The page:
The offensive around Bakhmut has slowed down. In the last 10 days, the Russians can show only one captured object — the KNAUF plant on the outskirts of Soledar town. Also, the occupiers, most likely, completely took control of the village of Vershyna. However, attempts to advance further and break through to the roads Siversk — Bakhmut or Kostyantynivka — Bakhmut ended in nothing.

The occupiers began to try to break through the Ukrainian defenses on the western outskirts of Horlivka in the areas of the Mayorske, Shumy, and New York checkpoints. However, there are no signs of progress beyond the February 23 line.

The occupiers continue to advance en masse along the western outskirts of Donetsk. Attempts to encircle Avdiivka from the north are repulsed by the Armed Forces of Ukraine, but to the south of the city, the Russians, most likely, were able to capture the stronghold of the Ukrainian troops Zenith — before the start of the war in 2014, there was an air defense base there. From the side of the Donetsk airport, the Russian army is trying to advance towards Opytne.

The most difficult situation is currently in Pisky village. The fighting there is already taking place closer to the Donetsk bypass road, and the Ukrainian Armed Forces control only a small part of the village in the northwest. The occupiers are trying to advance beyond Pisky, in the direction of Pervomaiskyi and Nevelske, but so far without success. The situation is similar in Maryinka, the fighting for the village continues.

Several weeks of Russian attempts to regain lost positions south of Vugledar were unsuccessful, so they changed the direction of their attacks and are now coming at the city from the east, trying to cut the road between it and Maryinka. The occupiers were able to make some progress there, but they did not capture the settlements.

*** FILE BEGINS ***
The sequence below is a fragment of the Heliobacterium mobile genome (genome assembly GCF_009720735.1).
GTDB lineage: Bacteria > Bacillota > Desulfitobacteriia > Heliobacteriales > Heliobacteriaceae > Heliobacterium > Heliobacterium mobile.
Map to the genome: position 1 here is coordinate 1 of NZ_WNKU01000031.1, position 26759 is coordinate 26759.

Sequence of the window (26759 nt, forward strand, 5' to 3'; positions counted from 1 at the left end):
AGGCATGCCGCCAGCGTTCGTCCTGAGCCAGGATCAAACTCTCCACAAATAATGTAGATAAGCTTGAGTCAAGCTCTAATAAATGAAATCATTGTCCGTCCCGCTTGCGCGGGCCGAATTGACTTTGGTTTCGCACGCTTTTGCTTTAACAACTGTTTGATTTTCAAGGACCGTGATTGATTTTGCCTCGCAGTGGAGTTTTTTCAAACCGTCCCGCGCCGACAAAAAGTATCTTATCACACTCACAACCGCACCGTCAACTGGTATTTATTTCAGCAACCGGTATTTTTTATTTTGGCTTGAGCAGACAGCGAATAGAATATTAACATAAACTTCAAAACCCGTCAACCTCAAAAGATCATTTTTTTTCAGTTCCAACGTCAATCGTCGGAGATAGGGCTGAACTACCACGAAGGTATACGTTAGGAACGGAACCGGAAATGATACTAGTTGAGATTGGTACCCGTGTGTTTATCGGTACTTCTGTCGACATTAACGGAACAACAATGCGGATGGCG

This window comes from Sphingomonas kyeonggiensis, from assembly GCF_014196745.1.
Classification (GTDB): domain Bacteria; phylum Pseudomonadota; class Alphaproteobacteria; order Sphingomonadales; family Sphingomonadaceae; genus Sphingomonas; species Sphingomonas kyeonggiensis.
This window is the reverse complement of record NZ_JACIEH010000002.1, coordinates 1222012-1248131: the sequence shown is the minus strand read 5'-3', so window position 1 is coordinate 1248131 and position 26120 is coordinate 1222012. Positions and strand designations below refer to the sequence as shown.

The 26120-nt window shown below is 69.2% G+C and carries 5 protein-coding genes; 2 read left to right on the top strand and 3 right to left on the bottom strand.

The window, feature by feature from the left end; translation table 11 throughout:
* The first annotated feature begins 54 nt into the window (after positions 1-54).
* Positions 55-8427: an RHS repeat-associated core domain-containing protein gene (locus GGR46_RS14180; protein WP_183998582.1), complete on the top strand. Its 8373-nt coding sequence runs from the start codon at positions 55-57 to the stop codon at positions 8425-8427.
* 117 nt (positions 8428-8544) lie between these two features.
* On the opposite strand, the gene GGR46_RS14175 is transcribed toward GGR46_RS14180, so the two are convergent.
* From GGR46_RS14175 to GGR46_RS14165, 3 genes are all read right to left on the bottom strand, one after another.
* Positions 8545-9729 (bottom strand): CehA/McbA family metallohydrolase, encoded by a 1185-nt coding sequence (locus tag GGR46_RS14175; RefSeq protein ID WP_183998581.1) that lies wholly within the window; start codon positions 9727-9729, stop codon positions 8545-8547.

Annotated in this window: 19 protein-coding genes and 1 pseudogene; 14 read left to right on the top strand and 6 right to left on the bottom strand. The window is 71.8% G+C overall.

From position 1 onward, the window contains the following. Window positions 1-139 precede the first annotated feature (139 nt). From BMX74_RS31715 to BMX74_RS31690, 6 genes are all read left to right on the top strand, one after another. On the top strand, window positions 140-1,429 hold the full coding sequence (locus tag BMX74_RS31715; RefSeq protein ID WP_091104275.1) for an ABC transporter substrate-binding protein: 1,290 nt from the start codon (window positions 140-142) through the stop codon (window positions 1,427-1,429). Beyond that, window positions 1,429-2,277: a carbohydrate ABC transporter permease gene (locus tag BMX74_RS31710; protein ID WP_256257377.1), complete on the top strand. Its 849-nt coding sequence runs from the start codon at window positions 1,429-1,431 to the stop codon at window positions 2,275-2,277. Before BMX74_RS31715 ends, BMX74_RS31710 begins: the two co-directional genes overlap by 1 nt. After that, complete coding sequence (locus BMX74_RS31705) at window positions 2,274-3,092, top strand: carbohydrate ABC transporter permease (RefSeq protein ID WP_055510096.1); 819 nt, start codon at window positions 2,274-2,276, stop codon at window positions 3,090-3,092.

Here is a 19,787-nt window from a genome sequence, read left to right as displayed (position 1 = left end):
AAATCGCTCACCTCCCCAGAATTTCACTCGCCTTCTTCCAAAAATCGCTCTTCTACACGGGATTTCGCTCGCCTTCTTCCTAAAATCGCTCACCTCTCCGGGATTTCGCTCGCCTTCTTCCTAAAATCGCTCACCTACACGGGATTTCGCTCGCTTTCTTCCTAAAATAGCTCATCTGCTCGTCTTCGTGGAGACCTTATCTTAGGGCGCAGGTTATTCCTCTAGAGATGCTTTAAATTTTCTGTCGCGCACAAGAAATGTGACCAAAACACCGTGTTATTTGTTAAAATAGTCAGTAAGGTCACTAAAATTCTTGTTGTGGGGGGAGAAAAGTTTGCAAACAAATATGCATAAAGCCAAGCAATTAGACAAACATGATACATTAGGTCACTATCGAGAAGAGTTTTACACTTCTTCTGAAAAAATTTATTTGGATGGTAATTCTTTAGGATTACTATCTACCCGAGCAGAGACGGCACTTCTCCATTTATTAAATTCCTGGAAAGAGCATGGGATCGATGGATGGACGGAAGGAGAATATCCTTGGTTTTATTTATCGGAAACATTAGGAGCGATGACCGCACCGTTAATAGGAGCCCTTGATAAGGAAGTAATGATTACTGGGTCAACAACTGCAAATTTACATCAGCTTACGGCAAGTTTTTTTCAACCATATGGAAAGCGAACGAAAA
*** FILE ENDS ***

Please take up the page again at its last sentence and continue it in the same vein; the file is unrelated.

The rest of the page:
The Russian army is also trying to cut the road between Vuhledar and Velyka Novosilka. To do this, they need to capture either the village of Prechystivka or the village of Zolota Nyva. Attempts to advance in these directions were repulsed by the Ukrainian Armed Forces.

Currently, about 40% of the territory of the Donetsk region remains under the control of Ukraine, and in the last 10 days, the Russians were able to advance along the entire front line by several kilometers. Itʼs already obvious that it will not be possible for Russians to seize all of Donetsk oblas either before the end of summer or before the likely "referendums" in mid-September.



Zaporizhzhia and Kherson regions

The Russians have transferred most of their troops in Ukraine here, but they are not conducting active offensive actions. They are probably worried about the announced counteroffensive of the Armed Forces of Ukraine and are preparing to repel it.

In the Zaporizhzhia region, the front line has been unchanged for several months. Both Ukraineʼs and Russiaʼs assault attempts are usually insignificant. At the same time, Ukrainian partisans continue to work in the occupied territories, and high-precision weapons is used to hit Russian positions. The occupiers suffer the most in Melitopol.

The situation at Zaporizhzhia NPP is worsening. The Russians continue to shoot across the Dnipro River in the areas of Nikopol and Marganets cities, and also stage provocations at the ZNPP itself. Russia rejected the proposal to introduce a demilitarized zone at the station, but it allegedly agreed to the arrival of the International Atomic Energy Agency mission. This can happen already at the beginning of September. The UN emphasizes that the members of the IAEA mission can be ferried across the river to the ZNPP and returned in the same way. But the Russians have introduced a long "weekend" for the stationʼs Ukrainian staff, and Rosatom representatives are actively working at the ZNPP itself. Most likely, the Russians will try to disconnect it from the Ukrainian energy system and redirect the energy to Crimea.